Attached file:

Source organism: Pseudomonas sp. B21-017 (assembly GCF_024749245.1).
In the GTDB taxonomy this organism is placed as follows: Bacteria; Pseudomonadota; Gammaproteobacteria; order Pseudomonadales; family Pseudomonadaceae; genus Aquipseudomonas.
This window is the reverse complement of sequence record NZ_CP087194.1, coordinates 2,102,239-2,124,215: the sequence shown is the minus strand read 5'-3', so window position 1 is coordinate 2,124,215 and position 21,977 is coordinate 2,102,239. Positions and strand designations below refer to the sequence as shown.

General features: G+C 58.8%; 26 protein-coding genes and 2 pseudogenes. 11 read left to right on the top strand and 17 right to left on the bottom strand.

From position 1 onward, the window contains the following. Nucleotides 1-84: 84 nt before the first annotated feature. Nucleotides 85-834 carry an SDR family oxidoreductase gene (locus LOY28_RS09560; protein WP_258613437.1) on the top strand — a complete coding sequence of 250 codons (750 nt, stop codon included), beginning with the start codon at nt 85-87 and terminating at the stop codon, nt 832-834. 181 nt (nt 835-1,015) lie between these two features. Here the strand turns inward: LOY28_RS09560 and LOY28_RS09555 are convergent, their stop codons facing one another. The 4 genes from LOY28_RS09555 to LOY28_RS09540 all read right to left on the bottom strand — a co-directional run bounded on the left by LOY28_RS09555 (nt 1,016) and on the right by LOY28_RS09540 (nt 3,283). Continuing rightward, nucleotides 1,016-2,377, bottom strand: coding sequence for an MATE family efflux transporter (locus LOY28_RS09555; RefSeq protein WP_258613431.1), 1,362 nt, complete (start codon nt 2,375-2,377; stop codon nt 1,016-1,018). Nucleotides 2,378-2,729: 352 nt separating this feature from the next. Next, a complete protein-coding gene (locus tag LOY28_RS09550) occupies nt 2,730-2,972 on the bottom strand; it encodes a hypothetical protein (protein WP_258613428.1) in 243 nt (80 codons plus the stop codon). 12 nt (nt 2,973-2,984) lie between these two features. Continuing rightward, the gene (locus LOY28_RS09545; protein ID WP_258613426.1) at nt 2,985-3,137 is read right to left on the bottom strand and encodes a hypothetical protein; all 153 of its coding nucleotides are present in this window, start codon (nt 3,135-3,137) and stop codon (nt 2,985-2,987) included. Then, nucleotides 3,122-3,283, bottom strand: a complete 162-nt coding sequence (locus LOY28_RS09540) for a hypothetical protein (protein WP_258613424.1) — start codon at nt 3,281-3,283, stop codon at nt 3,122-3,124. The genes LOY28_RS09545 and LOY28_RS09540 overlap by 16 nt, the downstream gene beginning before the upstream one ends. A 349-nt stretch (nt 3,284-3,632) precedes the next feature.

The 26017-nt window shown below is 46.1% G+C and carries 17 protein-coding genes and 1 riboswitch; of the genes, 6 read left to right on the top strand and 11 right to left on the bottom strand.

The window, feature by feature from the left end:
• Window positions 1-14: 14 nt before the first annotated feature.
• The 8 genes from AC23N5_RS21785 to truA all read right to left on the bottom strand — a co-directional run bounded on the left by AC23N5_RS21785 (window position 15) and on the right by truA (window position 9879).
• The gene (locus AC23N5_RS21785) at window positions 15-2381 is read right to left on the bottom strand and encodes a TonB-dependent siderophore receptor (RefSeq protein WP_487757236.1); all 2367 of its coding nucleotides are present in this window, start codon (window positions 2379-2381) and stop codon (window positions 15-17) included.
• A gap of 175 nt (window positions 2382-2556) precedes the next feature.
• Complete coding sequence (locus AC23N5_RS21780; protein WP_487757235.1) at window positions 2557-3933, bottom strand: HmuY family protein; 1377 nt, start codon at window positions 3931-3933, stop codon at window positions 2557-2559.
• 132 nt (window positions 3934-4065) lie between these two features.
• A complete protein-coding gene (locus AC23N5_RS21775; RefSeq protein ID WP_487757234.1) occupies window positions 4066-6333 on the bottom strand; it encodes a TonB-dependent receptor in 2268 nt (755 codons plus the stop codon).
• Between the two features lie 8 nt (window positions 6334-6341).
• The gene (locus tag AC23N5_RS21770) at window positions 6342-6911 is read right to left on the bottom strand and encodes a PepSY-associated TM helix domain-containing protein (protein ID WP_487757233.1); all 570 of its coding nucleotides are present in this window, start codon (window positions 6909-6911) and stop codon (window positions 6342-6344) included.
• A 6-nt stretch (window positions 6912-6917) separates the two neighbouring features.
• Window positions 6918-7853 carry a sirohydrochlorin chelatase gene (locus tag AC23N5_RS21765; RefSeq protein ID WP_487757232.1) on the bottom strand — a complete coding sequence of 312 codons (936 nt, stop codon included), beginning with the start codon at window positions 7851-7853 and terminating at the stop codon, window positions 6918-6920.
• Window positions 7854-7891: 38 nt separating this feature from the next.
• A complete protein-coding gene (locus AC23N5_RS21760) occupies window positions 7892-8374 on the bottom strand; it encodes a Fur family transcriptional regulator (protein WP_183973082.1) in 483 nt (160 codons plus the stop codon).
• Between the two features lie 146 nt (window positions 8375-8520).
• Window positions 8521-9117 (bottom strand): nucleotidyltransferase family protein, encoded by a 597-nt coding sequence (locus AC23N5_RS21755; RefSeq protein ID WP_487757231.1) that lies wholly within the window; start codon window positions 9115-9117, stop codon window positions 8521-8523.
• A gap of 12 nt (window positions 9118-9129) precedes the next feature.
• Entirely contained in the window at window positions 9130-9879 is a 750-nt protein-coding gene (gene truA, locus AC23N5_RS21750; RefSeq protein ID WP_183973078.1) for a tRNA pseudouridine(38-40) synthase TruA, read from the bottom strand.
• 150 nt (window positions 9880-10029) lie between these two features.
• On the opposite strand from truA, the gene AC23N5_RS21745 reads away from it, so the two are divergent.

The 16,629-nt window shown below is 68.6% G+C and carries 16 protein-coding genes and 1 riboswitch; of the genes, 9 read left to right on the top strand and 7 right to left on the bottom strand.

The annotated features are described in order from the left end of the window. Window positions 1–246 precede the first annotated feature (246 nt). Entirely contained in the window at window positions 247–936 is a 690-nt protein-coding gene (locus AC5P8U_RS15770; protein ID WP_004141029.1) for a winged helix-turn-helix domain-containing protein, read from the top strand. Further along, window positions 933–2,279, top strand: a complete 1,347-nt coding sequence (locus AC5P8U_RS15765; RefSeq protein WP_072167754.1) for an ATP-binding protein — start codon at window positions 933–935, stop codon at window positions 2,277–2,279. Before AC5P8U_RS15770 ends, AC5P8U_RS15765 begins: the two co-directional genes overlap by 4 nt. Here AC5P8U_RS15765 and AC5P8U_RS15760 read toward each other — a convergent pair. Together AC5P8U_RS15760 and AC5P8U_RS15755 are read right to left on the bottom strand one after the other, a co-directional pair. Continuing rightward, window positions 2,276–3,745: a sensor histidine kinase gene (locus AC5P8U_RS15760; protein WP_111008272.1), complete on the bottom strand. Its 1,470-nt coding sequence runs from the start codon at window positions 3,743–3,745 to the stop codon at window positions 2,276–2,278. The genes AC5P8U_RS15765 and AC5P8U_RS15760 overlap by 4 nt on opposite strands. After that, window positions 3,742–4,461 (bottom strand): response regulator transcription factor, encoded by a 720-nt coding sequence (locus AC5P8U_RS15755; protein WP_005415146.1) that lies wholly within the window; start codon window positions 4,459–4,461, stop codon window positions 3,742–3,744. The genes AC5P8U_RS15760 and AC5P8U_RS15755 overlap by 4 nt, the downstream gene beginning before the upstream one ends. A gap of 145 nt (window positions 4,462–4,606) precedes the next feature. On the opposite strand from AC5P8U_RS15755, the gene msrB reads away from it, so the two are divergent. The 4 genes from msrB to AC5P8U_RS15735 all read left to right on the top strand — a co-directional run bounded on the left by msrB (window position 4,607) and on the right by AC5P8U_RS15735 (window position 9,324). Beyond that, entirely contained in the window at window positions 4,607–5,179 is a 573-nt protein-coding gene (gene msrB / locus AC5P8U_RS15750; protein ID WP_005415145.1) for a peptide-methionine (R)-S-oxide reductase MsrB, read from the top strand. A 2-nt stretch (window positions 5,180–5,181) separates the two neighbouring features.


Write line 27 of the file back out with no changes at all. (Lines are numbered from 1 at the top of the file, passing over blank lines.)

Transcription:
The 16,629-nt window shown below is 68.6% G+C and carries 16 protein-coding genes and 1 riboswitch; of the genes, 9 read left to right on the top strand and 7 right to left on the bottom strand.